Koenigsegg Jesko, the extreme hypercar with the fastest engine in the world

Koenigsegg Jesko, the extreme hypercar with the fastest engine in the world

Koenigsegg Jesko

Last summer, production began - within the industrial plant located in Sweden, in Ängelholm - of Koenigsegg Jesko, the extreme hypercar heir to the Agera RS. It is, without a shadow of a doubt, a vehicle designed and developed to grab the title of fastest production car in the world. Well, in this regard, the founder of the house Christian von Koenigsegg himself seems to be convinced and, through a video, illustrated the incredible characteristics of the hypercar, underlining the acceleration peaks that Jesko is able to reach.

In the course of some tests that have been carried out, it seems to have emerged that the 5-liter V8, starting from the minimum, reached 7,800 rpm, limited in neutral, but in running condition the 8,500 rpm Therefore, Christian von Koenigsegg, said that, with such high numbers, it is possible to guarantee greater control of the vehicle but also a more immediate reaction to the commands. In short, we could be facing the hypercar with the most responsive engine in the world. Koenigsegg Jesko is equipped with a transmission developed by LST (Light Speed ​​Transmission). Designed to become the fastest and most responsive gearbox ever made, seven oil bath multi-plate clutches are used - positioned within a compact and lightweight structure - thanks to which it is possible to accelerate and decelerate avoiding interruptions. In this way it will be possible to exploit the engine torque as much as possible.

The extraordinary vehicle is equipped with a 5-liter V8 capable of delivering a power of 1,600 hp and 1,500 Nm of torque with E85 fuel. However, the power is reduced if a normal 95 octane petrol is used, reaching “only” 1,280 hp. Recall that only 125 copies of the very powerful Koenigsegg Jesko will be made, the price of which should be around 2.5 million euros. The first hypercars of the Swedish brand will be delivered during the spring of next year.

Cold-starting a Bugatti Chiron and revving a Koenigsegg Jesko


Those quad exhaust tips aren’t on the regular Bugatti Chiron, and they sound phenomenal early in the morning.

The Bugatti Chiron Super Sport 300+ is a rare and awesome car, first revealed in 2019 and one of the few cars to top 300mph (482kmh).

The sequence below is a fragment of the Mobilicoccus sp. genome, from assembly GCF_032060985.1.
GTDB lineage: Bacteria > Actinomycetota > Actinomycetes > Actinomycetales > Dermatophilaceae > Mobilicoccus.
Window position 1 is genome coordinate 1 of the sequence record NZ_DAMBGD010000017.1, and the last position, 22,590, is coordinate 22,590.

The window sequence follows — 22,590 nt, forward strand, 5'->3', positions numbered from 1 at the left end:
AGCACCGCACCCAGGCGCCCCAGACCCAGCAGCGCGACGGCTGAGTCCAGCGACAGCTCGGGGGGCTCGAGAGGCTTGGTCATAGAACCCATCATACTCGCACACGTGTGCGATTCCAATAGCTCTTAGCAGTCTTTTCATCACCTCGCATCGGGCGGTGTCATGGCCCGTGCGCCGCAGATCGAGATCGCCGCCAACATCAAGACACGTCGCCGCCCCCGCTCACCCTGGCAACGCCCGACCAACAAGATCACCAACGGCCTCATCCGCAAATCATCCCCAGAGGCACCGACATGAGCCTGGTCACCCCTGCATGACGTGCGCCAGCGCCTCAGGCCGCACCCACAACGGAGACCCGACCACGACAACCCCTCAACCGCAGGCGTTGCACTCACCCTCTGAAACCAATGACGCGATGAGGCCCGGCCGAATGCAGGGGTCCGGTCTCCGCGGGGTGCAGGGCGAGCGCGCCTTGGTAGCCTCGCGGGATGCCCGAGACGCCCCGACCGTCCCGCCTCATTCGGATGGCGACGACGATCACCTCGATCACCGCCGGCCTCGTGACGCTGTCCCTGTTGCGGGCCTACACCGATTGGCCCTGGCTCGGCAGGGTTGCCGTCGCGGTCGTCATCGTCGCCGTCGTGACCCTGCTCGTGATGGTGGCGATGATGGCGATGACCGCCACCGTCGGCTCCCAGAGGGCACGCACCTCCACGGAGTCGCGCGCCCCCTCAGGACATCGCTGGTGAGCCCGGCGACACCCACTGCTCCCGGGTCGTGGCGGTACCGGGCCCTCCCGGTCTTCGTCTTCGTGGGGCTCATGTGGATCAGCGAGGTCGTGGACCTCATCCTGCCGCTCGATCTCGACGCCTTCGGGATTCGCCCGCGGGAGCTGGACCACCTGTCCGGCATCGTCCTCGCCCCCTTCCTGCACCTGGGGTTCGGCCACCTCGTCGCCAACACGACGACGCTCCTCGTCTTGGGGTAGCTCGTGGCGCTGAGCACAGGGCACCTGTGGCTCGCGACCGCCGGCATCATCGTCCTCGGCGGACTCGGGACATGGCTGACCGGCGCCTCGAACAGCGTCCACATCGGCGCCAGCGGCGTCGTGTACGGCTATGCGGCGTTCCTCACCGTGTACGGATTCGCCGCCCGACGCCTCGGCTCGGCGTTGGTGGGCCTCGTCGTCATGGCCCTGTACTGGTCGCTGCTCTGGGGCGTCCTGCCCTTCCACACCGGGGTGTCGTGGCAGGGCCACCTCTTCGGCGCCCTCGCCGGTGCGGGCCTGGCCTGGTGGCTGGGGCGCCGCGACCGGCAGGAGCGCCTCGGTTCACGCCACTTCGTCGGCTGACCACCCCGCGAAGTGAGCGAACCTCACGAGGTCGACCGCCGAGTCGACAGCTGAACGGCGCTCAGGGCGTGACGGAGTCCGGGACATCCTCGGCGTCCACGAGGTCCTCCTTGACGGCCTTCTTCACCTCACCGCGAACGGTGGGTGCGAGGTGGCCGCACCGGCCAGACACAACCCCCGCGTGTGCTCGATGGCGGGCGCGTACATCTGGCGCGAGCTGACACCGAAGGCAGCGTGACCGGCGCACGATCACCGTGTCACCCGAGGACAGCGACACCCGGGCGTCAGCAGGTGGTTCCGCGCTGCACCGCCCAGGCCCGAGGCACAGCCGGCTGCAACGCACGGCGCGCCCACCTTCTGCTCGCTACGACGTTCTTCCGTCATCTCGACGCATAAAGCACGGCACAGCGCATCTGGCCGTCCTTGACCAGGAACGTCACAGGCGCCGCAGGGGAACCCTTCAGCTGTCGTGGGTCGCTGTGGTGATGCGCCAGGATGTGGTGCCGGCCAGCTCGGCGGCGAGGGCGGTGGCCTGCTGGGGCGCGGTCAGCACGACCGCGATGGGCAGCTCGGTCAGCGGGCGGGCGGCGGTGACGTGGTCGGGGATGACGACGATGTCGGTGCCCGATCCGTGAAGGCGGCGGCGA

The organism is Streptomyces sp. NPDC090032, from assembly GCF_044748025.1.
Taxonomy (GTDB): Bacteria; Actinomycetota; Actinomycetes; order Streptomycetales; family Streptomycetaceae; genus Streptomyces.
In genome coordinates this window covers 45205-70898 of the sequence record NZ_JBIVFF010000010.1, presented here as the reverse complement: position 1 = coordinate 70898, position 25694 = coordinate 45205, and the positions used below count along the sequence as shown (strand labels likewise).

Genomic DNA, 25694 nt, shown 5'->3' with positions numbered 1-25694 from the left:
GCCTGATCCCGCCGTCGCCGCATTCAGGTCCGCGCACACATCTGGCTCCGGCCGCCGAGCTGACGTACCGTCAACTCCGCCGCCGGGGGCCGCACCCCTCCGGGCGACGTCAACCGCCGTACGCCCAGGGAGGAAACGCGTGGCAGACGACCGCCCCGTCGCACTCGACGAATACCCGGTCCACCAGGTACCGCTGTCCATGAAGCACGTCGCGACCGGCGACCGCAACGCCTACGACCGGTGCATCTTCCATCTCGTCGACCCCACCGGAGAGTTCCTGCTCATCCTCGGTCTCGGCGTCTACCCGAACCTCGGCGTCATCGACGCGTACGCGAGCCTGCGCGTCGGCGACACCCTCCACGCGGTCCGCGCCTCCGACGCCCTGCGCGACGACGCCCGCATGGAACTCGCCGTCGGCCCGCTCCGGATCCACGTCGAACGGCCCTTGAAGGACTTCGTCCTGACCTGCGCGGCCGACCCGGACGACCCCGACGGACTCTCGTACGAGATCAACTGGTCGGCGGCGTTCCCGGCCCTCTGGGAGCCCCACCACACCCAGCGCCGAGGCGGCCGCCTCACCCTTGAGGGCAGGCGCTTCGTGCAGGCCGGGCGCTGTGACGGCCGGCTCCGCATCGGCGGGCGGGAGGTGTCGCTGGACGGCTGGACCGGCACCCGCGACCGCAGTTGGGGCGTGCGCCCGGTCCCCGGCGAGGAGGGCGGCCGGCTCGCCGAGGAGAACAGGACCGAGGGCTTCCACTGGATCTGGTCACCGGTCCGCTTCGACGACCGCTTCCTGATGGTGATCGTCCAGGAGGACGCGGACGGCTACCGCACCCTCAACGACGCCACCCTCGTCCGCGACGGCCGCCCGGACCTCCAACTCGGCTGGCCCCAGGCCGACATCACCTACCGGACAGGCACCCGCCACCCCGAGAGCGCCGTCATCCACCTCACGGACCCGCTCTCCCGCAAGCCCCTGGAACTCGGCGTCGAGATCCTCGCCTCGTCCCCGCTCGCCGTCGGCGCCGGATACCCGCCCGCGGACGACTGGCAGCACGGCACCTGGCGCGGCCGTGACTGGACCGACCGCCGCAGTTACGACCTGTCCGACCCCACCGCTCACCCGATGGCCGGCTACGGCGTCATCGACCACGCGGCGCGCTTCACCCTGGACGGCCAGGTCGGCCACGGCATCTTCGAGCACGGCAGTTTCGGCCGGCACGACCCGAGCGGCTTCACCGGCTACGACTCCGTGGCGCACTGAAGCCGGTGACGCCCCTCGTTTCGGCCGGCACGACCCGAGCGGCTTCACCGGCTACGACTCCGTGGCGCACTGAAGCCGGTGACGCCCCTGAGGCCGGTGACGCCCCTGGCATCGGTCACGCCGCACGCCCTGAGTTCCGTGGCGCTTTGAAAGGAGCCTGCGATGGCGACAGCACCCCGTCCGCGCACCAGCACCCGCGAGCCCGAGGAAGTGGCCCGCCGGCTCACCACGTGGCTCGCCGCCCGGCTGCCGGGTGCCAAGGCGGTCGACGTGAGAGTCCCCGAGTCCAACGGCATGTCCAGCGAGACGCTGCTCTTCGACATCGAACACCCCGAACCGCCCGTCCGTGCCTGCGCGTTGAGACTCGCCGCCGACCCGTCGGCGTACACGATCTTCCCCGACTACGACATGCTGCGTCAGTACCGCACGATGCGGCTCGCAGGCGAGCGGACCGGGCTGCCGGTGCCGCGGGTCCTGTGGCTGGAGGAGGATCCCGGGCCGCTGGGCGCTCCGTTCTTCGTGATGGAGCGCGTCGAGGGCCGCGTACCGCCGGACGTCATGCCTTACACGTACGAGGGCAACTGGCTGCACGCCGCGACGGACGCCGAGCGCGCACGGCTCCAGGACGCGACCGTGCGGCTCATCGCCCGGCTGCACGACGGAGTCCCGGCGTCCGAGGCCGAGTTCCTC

In fact, it was the first, with a prototype without a speed limiter clocking a verified 490kmh on August 2, 2019, prompting a number of cars following up with claims to beat the Chiron’s top speed.

That prototype used a modified 8.0-litre W16 engine, producing 1177kW with no changes to the transmission or all-wheel drive system, as well as numerous weight-saving measures. Bugatti carried the engine over into the limited production run, which included a new exhaust.

Turns out, an exhaust tuned for producing as much power as possible with little regard to emissions sounds pretty damn good.

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A video from October 2020 shows a Chiron Super Sport 300+ starting up on at a rainy Bonhams event (going by the flags around the car) and it sounds like an old World War II fighter plane. Or in short – absolutely brilliant.


If you want to go very fast in a straight line, and have a bank account with about eight digits (not including overdraft), it’s hard to beat the Chiron Super Sport.

It’s a different sort of awesome to Koenigsegg’s recent engine video, which shows the 5.1-litre twin-turbocharged V8 revving from idle to the 7500rpm limit in less than a second.

That’s not far off how quickly a superbike engine can rev, which are about a fifth the size with much smaller and lighter internals.

Koenigsegg says its new V8 has a crankshaft weighing just 12.5 kilos, while the pistons themselves weigh just 290 grams each.

The conrods are made from “premium Swedish steel” and weigh 540g each, including bolts, which is apparently as light as previous generations’ titanium units while being stronger. How that’s possible is beyond me.

Even more interesting is that the design of the engine incorporates a long stroke, which typically doesn’t lend itself well to fast, high-revving applications.

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